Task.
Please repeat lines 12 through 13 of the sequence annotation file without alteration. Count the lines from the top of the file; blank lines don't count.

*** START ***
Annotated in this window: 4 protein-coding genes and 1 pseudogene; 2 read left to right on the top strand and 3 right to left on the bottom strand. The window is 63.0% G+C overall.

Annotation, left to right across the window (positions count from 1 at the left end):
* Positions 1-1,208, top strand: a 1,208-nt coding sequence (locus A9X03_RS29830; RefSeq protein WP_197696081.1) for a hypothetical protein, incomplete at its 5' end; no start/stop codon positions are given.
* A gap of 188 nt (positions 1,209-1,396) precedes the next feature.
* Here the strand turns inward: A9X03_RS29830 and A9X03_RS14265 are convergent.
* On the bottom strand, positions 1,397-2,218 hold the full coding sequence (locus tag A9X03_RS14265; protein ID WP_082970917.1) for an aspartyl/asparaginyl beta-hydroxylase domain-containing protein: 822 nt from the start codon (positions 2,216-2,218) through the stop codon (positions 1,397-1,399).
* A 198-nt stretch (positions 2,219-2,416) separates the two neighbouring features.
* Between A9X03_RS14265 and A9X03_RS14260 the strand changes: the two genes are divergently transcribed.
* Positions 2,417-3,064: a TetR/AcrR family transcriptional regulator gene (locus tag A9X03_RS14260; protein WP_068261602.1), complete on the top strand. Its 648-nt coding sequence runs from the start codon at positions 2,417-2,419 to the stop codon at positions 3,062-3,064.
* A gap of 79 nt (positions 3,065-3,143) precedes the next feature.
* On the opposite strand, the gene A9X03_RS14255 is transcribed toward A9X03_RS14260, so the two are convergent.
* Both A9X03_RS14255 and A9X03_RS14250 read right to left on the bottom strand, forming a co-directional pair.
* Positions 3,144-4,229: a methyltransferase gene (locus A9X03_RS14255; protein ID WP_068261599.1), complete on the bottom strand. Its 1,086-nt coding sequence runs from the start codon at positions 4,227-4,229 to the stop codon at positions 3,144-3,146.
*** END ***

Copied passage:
* Both A9X03_RS14255 and A9X03_RS14250 read right to left on the bottom strand, forming a co-directional pair.
* Positions 3,144-4,229: a methyltransferase gene (locus A9X03_RS14255; protein ID WP_068261599.1), complete on the bottom strand. Its 1,086-nt coding sequence runs from the start codon at positions 4,227-4,229 to the stop codon at positions 3,144-3,146.